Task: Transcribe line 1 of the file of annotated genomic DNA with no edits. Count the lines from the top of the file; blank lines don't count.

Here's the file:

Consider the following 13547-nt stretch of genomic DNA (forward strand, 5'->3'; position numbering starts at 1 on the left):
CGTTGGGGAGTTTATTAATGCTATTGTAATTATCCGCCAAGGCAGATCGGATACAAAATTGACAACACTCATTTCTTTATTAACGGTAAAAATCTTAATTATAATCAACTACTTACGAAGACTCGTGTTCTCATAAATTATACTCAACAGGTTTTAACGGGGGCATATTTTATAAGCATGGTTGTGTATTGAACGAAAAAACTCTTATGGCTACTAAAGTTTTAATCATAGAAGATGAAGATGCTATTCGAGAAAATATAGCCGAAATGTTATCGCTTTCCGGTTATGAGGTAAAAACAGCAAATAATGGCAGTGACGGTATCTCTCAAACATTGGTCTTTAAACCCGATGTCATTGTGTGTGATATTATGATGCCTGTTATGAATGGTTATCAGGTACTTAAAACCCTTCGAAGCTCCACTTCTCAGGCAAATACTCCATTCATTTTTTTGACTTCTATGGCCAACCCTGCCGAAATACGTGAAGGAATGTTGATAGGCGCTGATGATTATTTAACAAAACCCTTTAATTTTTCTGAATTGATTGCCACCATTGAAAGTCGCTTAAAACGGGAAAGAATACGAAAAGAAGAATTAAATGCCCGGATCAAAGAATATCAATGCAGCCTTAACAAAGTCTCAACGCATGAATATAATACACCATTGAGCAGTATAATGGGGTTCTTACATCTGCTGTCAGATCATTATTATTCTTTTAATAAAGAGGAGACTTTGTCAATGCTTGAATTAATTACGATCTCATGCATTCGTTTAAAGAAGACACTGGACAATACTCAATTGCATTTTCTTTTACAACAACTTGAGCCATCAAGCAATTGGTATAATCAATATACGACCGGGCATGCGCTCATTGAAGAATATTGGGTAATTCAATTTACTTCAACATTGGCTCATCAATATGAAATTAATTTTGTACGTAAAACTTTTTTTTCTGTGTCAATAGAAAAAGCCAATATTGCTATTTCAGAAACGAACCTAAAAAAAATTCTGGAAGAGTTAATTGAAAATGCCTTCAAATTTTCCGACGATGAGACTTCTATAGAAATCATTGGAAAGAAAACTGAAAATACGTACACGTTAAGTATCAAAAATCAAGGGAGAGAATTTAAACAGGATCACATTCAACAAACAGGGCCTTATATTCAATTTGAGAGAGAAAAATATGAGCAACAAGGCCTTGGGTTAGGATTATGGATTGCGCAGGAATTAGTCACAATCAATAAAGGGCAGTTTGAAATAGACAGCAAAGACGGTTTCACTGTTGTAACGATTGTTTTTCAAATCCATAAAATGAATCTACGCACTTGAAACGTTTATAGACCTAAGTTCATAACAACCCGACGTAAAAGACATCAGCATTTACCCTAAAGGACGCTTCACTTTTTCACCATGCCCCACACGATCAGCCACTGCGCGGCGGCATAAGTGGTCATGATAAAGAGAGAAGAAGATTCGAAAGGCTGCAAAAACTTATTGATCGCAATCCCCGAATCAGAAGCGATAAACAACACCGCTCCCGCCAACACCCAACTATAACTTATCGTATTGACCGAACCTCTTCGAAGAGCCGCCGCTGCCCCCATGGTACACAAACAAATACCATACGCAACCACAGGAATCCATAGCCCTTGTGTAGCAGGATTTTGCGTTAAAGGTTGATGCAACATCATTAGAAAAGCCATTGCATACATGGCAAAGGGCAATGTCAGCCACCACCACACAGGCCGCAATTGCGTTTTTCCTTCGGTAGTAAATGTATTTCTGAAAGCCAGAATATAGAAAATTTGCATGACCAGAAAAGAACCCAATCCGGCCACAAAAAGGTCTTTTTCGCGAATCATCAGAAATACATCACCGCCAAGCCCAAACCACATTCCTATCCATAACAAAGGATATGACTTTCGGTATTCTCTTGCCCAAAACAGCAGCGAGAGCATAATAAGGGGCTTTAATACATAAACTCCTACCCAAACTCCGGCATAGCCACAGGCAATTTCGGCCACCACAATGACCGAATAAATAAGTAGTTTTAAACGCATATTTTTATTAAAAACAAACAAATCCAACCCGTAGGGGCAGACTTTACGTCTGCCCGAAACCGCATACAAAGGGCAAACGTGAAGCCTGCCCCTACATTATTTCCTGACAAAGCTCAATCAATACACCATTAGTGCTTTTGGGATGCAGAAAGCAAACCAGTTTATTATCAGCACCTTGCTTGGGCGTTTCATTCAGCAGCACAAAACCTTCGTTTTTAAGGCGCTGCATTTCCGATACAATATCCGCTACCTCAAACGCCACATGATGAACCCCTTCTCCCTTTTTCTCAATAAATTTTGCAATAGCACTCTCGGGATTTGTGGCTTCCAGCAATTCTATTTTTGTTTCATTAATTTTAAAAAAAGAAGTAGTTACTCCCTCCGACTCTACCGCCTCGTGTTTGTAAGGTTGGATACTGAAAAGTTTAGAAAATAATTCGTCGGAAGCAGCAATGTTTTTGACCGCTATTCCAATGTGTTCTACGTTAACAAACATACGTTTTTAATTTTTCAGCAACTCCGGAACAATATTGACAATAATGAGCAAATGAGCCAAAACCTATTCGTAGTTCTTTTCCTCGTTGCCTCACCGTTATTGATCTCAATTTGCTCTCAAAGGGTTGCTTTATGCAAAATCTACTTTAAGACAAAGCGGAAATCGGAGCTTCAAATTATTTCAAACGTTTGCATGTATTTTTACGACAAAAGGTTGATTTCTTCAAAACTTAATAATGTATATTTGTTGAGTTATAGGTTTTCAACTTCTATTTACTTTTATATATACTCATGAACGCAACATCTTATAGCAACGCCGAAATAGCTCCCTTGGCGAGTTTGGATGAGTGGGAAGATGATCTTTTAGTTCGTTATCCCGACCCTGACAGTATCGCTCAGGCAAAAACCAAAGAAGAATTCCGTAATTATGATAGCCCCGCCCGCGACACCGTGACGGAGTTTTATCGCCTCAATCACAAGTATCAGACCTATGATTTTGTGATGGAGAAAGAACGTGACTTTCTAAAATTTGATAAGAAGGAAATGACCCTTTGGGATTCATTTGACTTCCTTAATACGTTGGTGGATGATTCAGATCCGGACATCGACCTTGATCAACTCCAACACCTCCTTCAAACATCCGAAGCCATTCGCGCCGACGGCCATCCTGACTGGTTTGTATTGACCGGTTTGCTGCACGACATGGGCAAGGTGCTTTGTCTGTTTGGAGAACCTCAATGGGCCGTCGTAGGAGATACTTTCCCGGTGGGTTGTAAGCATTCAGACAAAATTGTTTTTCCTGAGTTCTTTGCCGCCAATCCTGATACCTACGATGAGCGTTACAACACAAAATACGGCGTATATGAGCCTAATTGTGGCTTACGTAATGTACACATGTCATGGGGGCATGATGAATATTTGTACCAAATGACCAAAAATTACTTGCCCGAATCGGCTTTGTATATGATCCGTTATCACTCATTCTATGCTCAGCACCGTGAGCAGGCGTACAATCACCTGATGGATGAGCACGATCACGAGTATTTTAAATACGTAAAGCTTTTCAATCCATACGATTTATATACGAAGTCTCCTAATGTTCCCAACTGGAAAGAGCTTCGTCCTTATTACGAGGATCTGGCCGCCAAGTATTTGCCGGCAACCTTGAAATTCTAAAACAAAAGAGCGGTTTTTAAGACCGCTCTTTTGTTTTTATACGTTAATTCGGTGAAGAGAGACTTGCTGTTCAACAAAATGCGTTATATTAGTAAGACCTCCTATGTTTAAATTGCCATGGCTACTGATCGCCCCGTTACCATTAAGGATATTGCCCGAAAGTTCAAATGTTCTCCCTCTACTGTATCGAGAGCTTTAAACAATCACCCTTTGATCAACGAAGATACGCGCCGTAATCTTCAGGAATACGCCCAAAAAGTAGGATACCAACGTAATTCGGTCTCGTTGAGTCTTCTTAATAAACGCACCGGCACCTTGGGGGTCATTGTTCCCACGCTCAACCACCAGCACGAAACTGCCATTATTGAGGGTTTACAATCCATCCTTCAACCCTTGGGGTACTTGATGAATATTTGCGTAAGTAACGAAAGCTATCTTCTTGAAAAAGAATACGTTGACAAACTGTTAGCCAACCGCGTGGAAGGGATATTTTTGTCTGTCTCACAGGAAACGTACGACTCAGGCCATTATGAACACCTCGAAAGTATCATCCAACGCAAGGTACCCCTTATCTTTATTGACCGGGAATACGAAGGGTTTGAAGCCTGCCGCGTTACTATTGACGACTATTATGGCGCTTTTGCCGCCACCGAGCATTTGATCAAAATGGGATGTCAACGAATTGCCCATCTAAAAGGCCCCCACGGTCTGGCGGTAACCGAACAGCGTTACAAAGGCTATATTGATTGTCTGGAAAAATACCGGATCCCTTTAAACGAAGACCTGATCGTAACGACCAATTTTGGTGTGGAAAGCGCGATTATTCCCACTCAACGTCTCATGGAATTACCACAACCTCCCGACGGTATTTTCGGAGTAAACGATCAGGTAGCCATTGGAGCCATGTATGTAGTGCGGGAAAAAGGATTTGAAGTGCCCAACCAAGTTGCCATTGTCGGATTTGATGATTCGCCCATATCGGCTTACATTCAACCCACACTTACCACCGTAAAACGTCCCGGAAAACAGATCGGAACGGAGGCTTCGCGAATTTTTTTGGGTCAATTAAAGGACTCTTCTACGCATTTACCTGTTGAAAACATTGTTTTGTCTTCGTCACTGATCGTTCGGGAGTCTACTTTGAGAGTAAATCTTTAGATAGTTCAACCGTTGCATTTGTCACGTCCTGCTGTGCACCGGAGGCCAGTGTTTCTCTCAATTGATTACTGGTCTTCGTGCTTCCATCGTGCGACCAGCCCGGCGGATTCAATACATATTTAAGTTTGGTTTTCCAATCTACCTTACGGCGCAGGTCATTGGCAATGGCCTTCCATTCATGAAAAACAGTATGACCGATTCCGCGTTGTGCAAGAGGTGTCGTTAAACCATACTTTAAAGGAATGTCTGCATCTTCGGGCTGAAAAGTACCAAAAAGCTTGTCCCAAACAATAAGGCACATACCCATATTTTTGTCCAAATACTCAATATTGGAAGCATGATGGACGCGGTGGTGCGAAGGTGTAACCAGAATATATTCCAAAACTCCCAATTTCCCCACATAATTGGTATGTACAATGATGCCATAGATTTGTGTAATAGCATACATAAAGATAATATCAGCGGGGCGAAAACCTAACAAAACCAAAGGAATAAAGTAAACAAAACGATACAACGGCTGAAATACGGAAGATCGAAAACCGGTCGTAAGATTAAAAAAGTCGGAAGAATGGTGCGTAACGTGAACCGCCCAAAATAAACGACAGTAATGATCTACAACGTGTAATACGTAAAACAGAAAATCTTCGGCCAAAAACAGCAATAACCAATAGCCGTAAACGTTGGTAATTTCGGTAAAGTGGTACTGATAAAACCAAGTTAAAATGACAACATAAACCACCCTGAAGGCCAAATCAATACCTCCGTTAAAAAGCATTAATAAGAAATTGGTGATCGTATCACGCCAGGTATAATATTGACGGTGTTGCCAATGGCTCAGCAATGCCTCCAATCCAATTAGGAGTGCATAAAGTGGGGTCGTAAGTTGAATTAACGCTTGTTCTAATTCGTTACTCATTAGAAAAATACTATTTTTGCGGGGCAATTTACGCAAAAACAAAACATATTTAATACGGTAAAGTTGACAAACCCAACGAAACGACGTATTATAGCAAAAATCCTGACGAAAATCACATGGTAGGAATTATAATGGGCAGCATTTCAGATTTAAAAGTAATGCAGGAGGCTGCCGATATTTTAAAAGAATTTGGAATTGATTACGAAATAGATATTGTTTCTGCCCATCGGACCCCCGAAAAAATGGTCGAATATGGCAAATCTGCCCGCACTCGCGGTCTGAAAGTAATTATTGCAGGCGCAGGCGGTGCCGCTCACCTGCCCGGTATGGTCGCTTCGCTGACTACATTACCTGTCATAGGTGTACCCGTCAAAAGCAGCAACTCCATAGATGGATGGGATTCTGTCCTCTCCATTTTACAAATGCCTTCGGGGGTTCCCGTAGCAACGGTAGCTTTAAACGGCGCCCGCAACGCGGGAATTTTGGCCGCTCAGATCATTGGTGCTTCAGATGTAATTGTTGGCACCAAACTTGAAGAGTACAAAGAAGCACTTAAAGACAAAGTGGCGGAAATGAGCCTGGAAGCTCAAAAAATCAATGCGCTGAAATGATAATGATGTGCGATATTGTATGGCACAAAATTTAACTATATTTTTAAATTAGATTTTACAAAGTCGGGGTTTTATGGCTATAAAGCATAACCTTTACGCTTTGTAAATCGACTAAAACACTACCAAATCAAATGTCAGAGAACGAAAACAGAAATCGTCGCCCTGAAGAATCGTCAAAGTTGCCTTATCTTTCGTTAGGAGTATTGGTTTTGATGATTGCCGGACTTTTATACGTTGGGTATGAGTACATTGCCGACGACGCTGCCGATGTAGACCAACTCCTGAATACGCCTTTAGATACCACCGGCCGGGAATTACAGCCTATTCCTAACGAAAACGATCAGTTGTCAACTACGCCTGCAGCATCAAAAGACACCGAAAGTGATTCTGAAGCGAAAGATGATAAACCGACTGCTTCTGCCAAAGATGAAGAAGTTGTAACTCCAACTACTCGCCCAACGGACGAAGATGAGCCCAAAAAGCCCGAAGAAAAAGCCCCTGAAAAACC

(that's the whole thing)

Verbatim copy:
Consider the following 13547-nt stretch of genomic DNA (forward strand, 5'->3'; position numbering starts at 1 on the left):